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Is AMD a Disease or a Disorder? A Systems Biology Attempt to Subtype AMD on the Basis of Gene Expression

Friday, November 08, 2013 — Poster Session IV

2:00 p.m. – 4:00 p.m.

FAES Academic Center (Upper-Level Terrace)




  • C.C. Chan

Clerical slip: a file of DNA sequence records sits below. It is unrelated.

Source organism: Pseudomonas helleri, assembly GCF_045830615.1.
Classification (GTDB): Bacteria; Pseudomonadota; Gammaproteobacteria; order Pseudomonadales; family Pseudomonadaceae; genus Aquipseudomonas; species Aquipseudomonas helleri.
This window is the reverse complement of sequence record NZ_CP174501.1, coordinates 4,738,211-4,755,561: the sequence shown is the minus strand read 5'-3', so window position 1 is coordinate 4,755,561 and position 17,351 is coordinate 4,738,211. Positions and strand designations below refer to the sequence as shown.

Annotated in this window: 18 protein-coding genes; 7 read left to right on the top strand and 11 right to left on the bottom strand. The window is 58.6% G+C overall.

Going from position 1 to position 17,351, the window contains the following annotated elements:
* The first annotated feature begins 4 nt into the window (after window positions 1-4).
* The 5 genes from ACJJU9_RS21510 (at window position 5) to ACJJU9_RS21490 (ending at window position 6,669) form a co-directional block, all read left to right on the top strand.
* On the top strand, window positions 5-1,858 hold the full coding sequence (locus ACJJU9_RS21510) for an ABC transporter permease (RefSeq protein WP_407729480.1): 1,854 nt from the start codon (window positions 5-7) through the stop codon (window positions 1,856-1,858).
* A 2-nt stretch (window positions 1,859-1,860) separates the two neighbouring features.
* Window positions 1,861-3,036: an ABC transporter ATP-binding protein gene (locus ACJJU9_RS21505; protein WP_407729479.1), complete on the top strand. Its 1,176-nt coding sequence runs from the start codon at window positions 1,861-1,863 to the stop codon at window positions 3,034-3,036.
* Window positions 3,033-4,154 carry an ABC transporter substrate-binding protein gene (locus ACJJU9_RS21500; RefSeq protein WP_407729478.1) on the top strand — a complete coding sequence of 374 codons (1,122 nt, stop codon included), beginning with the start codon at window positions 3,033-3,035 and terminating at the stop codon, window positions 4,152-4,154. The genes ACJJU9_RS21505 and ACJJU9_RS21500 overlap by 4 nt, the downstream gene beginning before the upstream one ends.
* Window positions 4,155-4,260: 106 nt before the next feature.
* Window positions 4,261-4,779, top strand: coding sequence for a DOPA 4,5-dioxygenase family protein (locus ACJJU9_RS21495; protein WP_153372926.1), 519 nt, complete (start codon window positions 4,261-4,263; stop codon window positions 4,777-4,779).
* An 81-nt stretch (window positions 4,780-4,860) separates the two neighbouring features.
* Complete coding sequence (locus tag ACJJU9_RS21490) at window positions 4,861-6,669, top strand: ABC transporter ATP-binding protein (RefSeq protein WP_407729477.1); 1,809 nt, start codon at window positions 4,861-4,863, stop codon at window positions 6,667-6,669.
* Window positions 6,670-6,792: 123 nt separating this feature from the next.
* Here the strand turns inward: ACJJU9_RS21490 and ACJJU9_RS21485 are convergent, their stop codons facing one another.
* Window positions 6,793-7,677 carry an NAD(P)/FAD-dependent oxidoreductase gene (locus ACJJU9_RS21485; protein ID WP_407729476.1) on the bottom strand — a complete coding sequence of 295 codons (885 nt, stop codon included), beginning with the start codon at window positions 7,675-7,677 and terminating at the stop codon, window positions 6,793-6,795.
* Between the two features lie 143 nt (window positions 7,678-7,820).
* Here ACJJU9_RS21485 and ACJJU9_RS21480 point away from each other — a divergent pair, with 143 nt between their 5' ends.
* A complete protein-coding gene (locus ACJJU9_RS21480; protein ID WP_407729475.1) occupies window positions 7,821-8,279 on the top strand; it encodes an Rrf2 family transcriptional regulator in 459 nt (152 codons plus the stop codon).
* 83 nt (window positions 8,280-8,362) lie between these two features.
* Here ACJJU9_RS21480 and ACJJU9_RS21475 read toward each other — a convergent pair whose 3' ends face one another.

Genetic pathways underlying the initiation and progression of age-related macular degeneration (AMD) have not been yet sufficiently revealed, and whether AMD’s phenotypes represent a single disease or a disorder with an assemblage of diseases is still awaiting resolution. We applied the systems biology parsimony phylogenetics to gene expression data of ocular tissues in AMD (Newman 2012). Gene expression data included macular and extra-macular specimens of 55 normal, 13 pre-AMD, and 47 AMD retinas, as well as 96 normal, 21 pre-AMD, and 60 AMD retinal pigment epithelium (RPE)-choroids. Values of retinal and RPE-choroidal specimens were polarized separately against their respective normal specimens, and the new polarized data matrices were processed through MIX, a parsimony program of PHYLIP. Gene lists extracted from the cladograms nodes were processed in Genomatix GePS to generate gene networks. Datasets of retina and RPE produced multiple cladograms indicating heterogeneous gene-expression data. AMD phenotypes were not distinct according to their transcriptome showing more subtypes than the currently recognized phenotypes. Macular and temporal extra-macular tissues of the same patient separated in most of the retinal and RPE sets but others clustered together. Thus, cladograms did not support classical AMD phenotypes as a valid transcriptomal subtype /profile of AMD.

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